that Jesus is our Creator, that makes Him the author
of life. John testifies that Jesus was resurrected
and is alive. That shows that Jesus has life now. The
resurrection shows a "life" power even when death has
- When John writes in 1 John 1:2 that "the Life appeared,"
what point is he making? He twice uses the word
"appeared." Would you say (about another person) that they
"appeared?" (No. Gods appear to humans. John tells us that
God became a human and then God connected with other
humans. "[T]he Eternal Life which was with the Father ...
appeared to us." The focus is on God coming down and
appearing to humans.)
- What does John teach is Jesus' relationship to the
Father in Heaven? (John is not ambiguous about this.
He claims that Jesus was with the eternal God and
then made His appearance as a human. Jesus had His
origin in heaven. You either believe this or you do
not. You cannot logically, like some religions and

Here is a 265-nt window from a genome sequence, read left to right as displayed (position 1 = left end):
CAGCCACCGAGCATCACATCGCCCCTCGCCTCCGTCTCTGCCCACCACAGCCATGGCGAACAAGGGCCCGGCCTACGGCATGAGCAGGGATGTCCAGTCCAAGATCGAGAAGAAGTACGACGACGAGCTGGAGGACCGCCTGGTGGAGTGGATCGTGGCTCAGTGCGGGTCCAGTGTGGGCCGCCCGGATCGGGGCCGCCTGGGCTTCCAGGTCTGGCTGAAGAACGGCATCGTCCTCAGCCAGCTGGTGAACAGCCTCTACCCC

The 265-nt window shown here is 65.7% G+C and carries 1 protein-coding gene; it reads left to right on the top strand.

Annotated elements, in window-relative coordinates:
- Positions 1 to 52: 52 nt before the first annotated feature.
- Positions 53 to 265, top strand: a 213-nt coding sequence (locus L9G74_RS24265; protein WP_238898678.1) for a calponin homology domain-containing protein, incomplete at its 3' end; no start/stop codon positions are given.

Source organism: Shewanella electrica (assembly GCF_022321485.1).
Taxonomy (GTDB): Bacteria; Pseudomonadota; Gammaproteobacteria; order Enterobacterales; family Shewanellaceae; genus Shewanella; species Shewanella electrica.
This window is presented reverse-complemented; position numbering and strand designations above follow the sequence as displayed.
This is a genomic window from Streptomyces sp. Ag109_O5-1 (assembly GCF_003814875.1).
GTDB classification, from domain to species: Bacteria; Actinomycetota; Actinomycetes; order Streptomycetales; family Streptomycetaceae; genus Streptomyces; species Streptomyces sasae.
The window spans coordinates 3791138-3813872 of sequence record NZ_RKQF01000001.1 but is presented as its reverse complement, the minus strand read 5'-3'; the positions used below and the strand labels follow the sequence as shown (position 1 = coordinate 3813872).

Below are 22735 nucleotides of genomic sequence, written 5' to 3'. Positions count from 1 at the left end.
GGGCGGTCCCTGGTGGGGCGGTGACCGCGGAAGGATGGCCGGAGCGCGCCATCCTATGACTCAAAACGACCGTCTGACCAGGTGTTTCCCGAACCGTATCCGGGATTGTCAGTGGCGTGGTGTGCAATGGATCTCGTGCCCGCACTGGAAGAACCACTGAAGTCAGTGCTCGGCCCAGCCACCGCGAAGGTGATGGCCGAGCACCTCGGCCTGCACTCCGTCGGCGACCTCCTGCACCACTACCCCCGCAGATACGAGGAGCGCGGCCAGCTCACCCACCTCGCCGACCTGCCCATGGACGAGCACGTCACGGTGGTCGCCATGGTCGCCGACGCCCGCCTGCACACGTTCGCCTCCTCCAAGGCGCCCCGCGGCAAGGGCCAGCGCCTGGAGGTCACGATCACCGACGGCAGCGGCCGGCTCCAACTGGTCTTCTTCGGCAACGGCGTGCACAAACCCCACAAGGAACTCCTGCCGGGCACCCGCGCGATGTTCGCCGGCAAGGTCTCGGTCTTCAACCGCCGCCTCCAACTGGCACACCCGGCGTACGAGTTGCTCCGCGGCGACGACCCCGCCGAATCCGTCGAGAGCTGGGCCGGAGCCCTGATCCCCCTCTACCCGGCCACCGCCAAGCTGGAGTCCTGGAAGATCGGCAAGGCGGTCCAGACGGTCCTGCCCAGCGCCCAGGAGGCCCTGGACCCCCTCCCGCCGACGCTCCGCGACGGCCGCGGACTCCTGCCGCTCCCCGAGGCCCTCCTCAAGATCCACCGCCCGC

some people, believe Jesus was simply a wise rabbi or
a good man. To do that makes Jesus and His closest
associates outrageous liars. You either make the
faith leap or you do not. There is no middle ground
- Read 1 John 1:3. What additional claim does John make for
Jesus? (He tells us that in addition to Jesus' origin
being in heaven, Jesus is the "Son" of God. He paints a
picture of the God of the Universe by calling one aspect
"Father" and the other aspect "Son.")
- This is radical stuff. Read Deuteronomy 6:4. This was
one of the most important Bible texts in opinion of
John's Jewish contemporaries. How do we square this
with John's picture of Jesus being the Son of God?
How can Jesus be God when there is only one God?
- Meditate a bit about Deuteronomy 6:4. Why would
you write this unless your God had multiple
aspects? (I think this reinforces the idea of
the Trinity, the idea that Jesus and the Father
are one God.)
- Read Genesis 1:1-2. The Hebrew for "God" in verse 1
is a word which is plural. What does this teach us
about the Trinity? (In both his gospel and his
epistles John begins much like Genesis. It is in the
beginning of Genesis we see God introducing to us the